Sailfish moving in aggressively and the dolphin are also increasing

There are lots of big amberjack on the wrecks right now, such as this one landed by Maryland fishing buddies Ray and Mark with Capt. Jason Bell on the 'SeaSquared.'
There are lots of big amberjack on the wrecks right now, such as this one landed by Maryland fishing buddies Ray and Mark with Capt. Jason Bell on the 'SeaSquared.'

There is a distinct upsurge in the sailfish action. The hard easterly winds we experienced on Sunday and Monday made for prime tailing conditions.

Although the winds were expected to subside today, don't think the sailfish aren't still out there. Find an edge, set out a spread of live baits such as pilchards, ballyhoo or goggle eyes, and you should see some action.

Offshore, the dolphin numbers are increasing steadily, with quality-size fish in the 10- to 20-pound range. Most are found under frigate birds and floating debris.

While you're working that floater, be on the lookout for keeper-size tripletail. These can be caught on chunks of ballyhoo or shrimp on a jighead and make a tasty addition to your cooler full of dolphin. There have been a few wahoo found on under the same debris.

On the reef, the yellowtail snapper bite remains good, with activity at all depth ranges. There are nice cero mackerel mixed in along with the occasional keeper-size mutton snapper and some mangrove snappers.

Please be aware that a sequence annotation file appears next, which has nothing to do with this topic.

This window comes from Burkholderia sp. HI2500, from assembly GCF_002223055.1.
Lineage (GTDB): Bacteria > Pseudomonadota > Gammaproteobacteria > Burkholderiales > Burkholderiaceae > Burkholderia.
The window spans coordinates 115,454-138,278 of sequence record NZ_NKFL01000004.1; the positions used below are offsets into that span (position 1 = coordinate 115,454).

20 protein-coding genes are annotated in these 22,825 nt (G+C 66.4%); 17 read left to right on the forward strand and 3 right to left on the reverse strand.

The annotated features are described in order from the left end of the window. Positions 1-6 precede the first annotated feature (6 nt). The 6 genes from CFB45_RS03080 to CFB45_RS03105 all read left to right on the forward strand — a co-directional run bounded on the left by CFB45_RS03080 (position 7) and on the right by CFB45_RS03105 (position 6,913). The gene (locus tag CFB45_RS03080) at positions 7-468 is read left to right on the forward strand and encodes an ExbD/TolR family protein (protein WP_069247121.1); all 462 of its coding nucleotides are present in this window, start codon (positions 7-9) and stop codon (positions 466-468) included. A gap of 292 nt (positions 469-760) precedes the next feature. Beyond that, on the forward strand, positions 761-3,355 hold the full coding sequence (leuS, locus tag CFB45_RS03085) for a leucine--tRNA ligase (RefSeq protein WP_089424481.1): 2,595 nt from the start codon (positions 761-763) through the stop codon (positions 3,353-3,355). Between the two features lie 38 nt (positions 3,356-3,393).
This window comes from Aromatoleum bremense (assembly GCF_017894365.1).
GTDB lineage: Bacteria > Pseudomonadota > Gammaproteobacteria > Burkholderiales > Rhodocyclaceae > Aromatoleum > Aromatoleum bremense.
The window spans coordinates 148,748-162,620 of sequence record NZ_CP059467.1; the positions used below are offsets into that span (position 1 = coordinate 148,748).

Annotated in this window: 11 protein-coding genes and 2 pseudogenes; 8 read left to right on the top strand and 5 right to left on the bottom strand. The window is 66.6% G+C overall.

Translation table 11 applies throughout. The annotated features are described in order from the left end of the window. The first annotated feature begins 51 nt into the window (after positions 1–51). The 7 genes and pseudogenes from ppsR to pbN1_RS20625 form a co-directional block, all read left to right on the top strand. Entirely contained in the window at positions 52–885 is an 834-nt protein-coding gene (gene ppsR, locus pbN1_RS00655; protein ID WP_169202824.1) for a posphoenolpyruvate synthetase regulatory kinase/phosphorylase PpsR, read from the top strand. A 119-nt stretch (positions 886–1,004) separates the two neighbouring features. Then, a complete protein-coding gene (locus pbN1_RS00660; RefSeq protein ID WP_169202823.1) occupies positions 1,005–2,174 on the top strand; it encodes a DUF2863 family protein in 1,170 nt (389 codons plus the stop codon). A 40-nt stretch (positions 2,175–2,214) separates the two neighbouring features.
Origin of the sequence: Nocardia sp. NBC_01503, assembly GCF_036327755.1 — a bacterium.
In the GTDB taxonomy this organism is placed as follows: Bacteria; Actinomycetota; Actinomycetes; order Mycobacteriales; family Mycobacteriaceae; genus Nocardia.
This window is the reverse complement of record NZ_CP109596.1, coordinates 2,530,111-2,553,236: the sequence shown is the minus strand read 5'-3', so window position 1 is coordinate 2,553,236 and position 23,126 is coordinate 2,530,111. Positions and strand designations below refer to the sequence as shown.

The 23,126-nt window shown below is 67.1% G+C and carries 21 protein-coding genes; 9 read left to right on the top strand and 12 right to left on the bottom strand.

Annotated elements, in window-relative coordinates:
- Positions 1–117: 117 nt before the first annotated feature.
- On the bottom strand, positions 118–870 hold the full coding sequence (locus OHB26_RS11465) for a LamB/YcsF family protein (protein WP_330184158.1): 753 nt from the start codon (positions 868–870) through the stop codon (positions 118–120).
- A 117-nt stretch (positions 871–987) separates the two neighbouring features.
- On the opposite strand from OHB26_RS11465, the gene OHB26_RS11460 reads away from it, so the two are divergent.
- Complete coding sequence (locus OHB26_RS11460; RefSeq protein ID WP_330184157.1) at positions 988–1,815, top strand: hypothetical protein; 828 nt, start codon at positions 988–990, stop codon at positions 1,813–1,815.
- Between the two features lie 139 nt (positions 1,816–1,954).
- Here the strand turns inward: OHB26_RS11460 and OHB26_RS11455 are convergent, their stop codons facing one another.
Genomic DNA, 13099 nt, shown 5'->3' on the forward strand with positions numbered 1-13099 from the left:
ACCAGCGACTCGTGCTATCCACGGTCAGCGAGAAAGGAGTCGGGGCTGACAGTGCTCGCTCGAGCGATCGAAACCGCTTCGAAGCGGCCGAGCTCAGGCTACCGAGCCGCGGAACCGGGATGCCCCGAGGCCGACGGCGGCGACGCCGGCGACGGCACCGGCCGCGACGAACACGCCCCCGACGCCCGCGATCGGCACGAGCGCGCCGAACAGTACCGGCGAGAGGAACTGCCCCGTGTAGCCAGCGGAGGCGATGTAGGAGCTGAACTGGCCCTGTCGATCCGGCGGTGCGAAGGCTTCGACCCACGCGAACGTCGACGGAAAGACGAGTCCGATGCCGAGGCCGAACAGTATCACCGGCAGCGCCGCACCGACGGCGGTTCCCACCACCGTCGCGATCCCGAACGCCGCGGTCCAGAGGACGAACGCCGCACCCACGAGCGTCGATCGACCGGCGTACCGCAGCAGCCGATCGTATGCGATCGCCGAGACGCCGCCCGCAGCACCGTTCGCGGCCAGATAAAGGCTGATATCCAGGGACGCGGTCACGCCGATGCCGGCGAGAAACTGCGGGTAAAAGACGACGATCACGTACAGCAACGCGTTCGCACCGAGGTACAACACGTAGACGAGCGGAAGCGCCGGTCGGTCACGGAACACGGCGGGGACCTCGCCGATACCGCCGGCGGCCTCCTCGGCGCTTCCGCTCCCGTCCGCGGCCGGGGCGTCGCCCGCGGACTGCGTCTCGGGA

The grouper bite has been excellent, most likely because they know what date it is (or isn't). Just a couple more weeks until grouper season opens on May 1, and we will be able to keep them.

The Atlantic wrecks are offering lots of amberjack action plus pretty good fishing for permit. The amberjack take any live baits, while the permit prefer crabs.

Along with tax day typically come the tarpon. True to form, that action is intensifying at the bridges. Depending on which bridge you're fishing, the baits will vary from live mullet to live pinfish to live crabs. If you're unsure which to take with you, check with your local bait shop.

The week's best

The SeaSquared boats have been doing a lot of shark fishing, with large lemons and bulls being landed and released by our clients. On the reef, it’s been all about the yellowtails, with muttons, mangroves and hogfish mixed in.  And lots of groupers sent back reluctantly. And a few of our anglers have done battle with large, stubborn amberjacks.

Ross Linder and Abbey Letts from Atlanta spent a day fishing the backcountry with Capt. Chuck Brodzki. They caught a pile of tripletails, mangroves and ladyfish. Abbey masterfully fought and landed a monster, 220-pound lemon shark.

It was a fantastic trip to the reef for Jaime and Michael Redding from Kansas City, Mo., along with father-in-law Barrett Holder. They fished with Capt. Kevin Wilson of Knee Deep Charters out of the Geiger Key Marina and caught their limit of yellowtails. Michael wanted to catch something big, so a released of a 20-pound amberjack and a 200-pound lemon shark were just what he ordered.

Capt. Chris Johnson specializes in offshore, gulf/bay, reef/wreck, sailfish, shark and tarpon fishing with SeaSquared Charters in Marathon. You can reach him at (305) 743-5305, http://SeaSquaredCharters.com and http://Facebook.com/MarathonFishing.